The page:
Review – Simple Jazz Bass from Fluffy Audio

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Fluffy Audio’s Simple Jazz Bass is just that: a delightful jazz bass library with a clear, detailed sound.

 

by David Keenum, Nov. 2017

 

All About That Bass

I’ll admit it.  A double bass library has never been high on my wish list.  In my mind it is a functional instrument but nothing much to get excited about.  However, this library has really changed my mind.  It has a nice, clear, detailed sound, and it’s fun to play.  But before I get ahead of myself, let’s go over the terminology.  The double bass is also called the “upright bass”, the “standup bass”, the “acoustic bass”, and even, at times, the “contrabass”.  They’re all the same instrument, just different names.  It has four strings, usually tuned to E, A, D, and G.  Yes, that is exactly the range of a four-string bass guitar. 

If you pluck the strings it is called pizzicato in orchestral music.  Pizzicato means “plucked.”  And the plucked articulation is used in most popular music styles.  Rockabilly, old blues, bluegrass, and jazz all use a plucked double bass.  Even the song, All About That Bass, uses a plucked double bass.  This library could possibly be used in all of the above-mentioned styles of music, but it is missing the slapped sound used in bluegrass and rockabilly.  Otherwise this library would be appropriate for any of these musical styles.

 

Details

The Simple Jazz Bass ( https://fluffyaudio.com/shop/simplejazzbass/ ) sells for €49 EUR or $49 USD.  It is delivered as a download link.  Installation on my iMac 4GHz using macOS Sierra 10.12.6 went without any complications. I just unpacked the files and created a folder in my “Kontakt Libraries” folder.

The website has two videos that both demonstrate the instruments as well as walk through the features.  These videos do a really good job of explaining what you get with this library.  The first video walks you through the interface, while the second video contains a screenshot of a piano and Simple Jazz Bass version of the Steve Swallow song, Falling Grace, probably made most famous by Jim Hall and Pat Metheny.  In both videos you can plainly hear the Simple Jazz Bass in action, and I can attest that the sound on the videos reflects what Simple Jazz Bass sounds like when I play it.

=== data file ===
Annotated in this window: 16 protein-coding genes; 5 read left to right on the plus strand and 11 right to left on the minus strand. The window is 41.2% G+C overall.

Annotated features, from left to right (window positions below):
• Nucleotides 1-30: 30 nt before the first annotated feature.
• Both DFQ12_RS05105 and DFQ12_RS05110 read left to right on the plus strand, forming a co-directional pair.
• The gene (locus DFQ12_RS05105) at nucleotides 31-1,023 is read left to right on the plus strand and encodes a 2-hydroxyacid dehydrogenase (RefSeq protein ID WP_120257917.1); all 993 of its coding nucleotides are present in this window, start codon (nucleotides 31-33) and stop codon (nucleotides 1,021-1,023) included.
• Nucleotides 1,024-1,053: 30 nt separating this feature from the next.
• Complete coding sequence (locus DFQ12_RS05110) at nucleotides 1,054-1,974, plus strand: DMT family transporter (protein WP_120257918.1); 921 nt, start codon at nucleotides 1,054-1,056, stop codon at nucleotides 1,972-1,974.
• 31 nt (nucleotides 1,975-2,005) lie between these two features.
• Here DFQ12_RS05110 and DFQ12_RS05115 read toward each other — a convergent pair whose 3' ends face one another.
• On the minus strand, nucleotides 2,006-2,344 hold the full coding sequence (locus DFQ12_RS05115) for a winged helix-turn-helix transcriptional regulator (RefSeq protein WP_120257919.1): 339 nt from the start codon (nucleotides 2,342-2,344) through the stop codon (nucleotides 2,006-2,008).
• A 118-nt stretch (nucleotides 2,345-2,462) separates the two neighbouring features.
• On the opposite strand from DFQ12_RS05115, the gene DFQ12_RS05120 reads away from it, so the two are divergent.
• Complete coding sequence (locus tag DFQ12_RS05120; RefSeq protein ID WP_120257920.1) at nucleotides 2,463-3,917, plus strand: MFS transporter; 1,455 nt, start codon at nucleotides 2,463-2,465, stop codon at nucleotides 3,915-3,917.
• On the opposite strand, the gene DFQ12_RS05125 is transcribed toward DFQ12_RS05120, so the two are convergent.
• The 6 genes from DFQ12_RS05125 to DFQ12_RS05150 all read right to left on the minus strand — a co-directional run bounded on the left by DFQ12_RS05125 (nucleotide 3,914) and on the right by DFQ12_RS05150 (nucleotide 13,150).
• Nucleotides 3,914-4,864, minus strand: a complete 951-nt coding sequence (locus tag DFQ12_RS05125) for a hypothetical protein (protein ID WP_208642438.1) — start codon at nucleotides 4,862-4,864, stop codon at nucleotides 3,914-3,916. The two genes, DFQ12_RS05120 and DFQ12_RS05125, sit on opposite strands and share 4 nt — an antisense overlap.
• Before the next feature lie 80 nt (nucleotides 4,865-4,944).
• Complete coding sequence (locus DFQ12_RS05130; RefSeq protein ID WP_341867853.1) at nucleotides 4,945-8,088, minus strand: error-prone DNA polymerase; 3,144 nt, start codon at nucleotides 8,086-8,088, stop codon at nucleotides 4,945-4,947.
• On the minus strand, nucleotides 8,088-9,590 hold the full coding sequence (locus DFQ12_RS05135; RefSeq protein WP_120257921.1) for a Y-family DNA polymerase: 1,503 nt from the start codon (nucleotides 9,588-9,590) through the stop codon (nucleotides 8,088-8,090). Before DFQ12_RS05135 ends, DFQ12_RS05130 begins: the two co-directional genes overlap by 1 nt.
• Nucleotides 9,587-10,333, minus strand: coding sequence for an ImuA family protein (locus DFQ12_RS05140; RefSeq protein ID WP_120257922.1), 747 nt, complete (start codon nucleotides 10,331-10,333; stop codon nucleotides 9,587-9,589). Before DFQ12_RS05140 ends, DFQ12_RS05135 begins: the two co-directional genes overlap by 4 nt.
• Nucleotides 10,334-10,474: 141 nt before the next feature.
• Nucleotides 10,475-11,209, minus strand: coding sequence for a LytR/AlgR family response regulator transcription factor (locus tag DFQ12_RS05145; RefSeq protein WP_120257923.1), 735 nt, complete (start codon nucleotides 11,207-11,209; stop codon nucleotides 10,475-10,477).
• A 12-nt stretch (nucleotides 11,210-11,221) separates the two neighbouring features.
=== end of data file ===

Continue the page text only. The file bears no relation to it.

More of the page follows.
Interface

The interface (GUI) has only two windows – simple!  The first window covers what Fluffy Audio calls articulations: Polyphonic, Legato, Glissando, and FX, as well as a mixer with two microphone perspectives, and a Reverb adjustment.  The second window covers the “under-the hood” type settings:  engine accuracy (useful for saving computer resources), neighbor-note round robin (more on this shortly), attack, release volume, legato velocity, smart legato, and compression.

Although I played around with all the settings, I found that I liked the factory settings just fine.  I made good use of the legato function, but I had less success with the glissando and FX settings.  I don’t mean this as a criticism of these features.  I may have failed to figure out the correct playing style. I can say that by using notes a half-step or full-step apart gave me the ability to do glissandos. 


 

Opinions

First of all, I’d like to say that I really enjoy the sound of the instrument.  Not sure if it’s the “wooden” tone or the sound of the finger plucking the string, but there is detail to the sound.  It sounds alive and real.  I compared Simple Jazz Bass to the Jazz Upright and the Upright Bass instruments in the Kontakt Factory Library.  Neither came close to Simple Jazz Bass’s detail.  Both, to me, sounded more compressed, with the bass frequencies emphasized.  Also, I could tell a difference in the way the notes ended, the Release Samples.  Simple Jazz Bass “felt” real.  The instrument is advertised as a solo instrument, and I believe it delivers.

If I were to have a complaint, it would be my desire for round-robin samples – where the instrument uses a different sample when you retrigger the same note.  Fluffy Audio decided to use what they called “neighbor-note RR,” where they pitch neighboring notes rather than use true round robin.  Solo, I could hear the difference on some notes in the lowest octave, but, frankly, it wasn’t that noticeable in a mix situation.

I have spent a good bit of time with this instrument, mainly because I enjoy playing it.  In retrospect, maybe I’ve short changed the Upright Bass.  Maybe, just maybe, it is All About That Bass!

 

 

 

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